I’ve read a couple of articles recently about cloning technology that may allow scientists to restore extinct species by using the DNA of well-preserved specimens – not Jurassic dinosaurs, but perhaps the passenger pigeon and other species that expired relatively recently.
It got me thinking. What endangered or extinct methods of communication might we bring back, if we could?
How about the town crier? As the primary means of conveying official proclamations and other important announcements in medieval times, the specially attired crier used to go about ringing a bell and calling, “Oyez, Oyez!” for attention before delivering the news and moving on to the next gathering spot. I guess today’s equivalent is having a “breaking news” alert on your smartphone. It’s just not the same.
Or perhaps the hand-penned letter on formal stationery, elegantly written in copperplate script with a quill or fountain pen? In pre-telephonic times, the post was delivered twice a day to homes and up to four times a day for businesses. Today, receiving a personal letter is an increasingly rare pleasure, and Saturday delivery is soon to become a thing of the past.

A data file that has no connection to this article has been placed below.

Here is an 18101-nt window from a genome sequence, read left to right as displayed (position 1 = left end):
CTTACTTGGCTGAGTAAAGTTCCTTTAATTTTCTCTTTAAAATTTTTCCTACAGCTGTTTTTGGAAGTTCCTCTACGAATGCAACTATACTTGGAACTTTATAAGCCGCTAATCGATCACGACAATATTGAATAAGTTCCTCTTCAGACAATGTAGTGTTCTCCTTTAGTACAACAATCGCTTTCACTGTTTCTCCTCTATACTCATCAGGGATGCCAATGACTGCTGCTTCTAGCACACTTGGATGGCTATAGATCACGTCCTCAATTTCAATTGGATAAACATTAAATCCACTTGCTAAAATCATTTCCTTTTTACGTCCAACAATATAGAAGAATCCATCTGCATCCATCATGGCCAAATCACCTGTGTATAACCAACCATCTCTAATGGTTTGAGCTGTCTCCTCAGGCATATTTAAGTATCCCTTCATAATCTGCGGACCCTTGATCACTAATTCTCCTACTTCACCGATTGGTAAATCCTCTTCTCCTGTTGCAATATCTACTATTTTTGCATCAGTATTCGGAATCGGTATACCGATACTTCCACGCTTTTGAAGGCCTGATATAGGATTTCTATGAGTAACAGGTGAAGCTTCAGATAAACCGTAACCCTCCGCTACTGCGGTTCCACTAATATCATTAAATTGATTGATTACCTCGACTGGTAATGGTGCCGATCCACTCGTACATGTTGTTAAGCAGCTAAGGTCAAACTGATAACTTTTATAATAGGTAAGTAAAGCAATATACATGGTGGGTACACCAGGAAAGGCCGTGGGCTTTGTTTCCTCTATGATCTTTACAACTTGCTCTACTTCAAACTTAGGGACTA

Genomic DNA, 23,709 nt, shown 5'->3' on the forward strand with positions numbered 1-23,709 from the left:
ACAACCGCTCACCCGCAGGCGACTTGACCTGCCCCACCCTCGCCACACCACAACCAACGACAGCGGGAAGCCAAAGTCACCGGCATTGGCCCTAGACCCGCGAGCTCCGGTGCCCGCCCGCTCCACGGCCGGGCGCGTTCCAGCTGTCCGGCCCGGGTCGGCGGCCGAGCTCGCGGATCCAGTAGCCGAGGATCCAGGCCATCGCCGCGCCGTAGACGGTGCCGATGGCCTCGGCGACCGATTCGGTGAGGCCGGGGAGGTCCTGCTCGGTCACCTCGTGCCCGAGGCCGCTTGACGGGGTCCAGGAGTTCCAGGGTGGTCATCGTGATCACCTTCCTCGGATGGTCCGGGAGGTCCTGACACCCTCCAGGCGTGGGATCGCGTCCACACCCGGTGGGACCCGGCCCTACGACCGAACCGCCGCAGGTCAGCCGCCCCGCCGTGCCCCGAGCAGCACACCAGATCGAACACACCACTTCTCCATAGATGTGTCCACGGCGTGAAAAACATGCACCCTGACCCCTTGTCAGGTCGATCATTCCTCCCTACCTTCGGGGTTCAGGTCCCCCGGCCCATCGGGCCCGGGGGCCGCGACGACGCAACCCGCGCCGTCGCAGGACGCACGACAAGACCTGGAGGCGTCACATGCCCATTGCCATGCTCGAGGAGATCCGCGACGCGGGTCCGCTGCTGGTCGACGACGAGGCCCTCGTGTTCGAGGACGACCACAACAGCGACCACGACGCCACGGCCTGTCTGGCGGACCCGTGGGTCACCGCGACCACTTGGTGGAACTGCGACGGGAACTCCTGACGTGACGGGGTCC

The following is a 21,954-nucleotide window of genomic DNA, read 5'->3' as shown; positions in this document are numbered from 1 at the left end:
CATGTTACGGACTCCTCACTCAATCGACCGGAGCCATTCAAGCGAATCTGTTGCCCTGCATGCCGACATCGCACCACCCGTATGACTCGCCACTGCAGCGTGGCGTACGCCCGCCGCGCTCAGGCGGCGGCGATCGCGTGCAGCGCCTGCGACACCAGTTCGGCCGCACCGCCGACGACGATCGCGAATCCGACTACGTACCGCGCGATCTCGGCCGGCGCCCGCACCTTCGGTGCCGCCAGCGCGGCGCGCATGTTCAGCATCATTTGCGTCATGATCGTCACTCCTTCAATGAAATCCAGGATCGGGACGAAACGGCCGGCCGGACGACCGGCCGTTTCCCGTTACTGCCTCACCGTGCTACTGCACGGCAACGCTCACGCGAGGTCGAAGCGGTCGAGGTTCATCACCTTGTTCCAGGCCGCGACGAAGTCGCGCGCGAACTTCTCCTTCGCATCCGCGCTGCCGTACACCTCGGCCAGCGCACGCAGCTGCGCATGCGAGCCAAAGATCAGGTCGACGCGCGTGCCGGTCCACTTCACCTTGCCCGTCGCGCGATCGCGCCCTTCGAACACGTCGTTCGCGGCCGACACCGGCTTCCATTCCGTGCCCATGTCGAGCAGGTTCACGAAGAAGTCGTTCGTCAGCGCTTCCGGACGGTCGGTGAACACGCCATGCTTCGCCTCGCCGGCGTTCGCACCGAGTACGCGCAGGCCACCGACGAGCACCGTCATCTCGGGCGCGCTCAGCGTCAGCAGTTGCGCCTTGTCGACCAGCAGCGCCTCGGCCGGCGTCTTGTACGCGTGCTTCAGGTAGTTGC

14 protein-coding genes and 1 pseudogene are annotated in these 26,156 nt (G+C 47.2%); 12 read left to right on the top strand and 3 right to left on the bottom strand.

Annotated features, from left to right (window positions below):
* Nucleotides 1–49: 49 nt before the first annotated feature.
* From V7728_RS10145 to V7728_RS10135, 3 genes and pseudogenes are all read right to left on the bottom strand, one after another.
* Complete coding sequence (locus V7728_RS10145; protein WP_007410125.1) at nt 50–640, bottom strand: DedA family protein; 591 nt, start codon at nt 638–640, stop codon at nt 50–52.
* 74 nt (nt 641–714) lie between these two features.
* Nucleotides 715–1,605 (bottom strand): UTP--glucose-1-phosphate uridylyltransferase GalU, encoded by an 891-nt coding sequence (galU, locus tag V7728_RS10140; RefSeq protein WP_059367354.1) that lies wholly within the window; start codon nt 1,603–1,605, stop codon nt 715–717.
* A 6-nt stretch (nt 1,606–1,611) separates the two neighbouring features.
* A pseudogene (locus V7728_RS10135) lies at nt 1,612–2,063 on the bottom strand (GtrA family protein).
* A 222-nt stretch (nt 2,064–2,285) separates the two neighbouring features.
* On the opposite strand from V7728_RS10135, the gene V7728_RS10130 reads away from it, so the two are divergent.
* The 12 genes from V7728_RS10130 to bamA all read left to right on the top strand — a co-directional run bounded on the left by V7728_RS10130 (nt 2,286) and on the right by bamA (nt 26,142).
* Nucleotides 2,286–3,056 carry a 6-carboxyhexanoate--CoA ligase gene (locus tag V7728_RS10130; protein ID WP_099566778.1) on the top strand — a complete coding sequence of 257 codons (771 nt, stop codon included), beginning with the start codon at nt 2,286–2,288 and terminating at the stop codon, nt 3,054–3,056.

Or what about the party line on early telephone systems? Anywhere from two to dozens of families shared the same telephone line, creating entertaining gossip potential from the common practice of eavesdropping on one another’s conversations. Operators developed different ring patterns to signal which household the incoming call was for – kind of like today’s ringtones, though they didn’t get to use “Sweet Home Alabama” or the theme from “The Good, the Bad and the Ugly.”
Time marches on, and the slogan used to be, “Extinction is forever.” But maybe forever isn’t as definitive as it used to be. The possibilities are intriguing.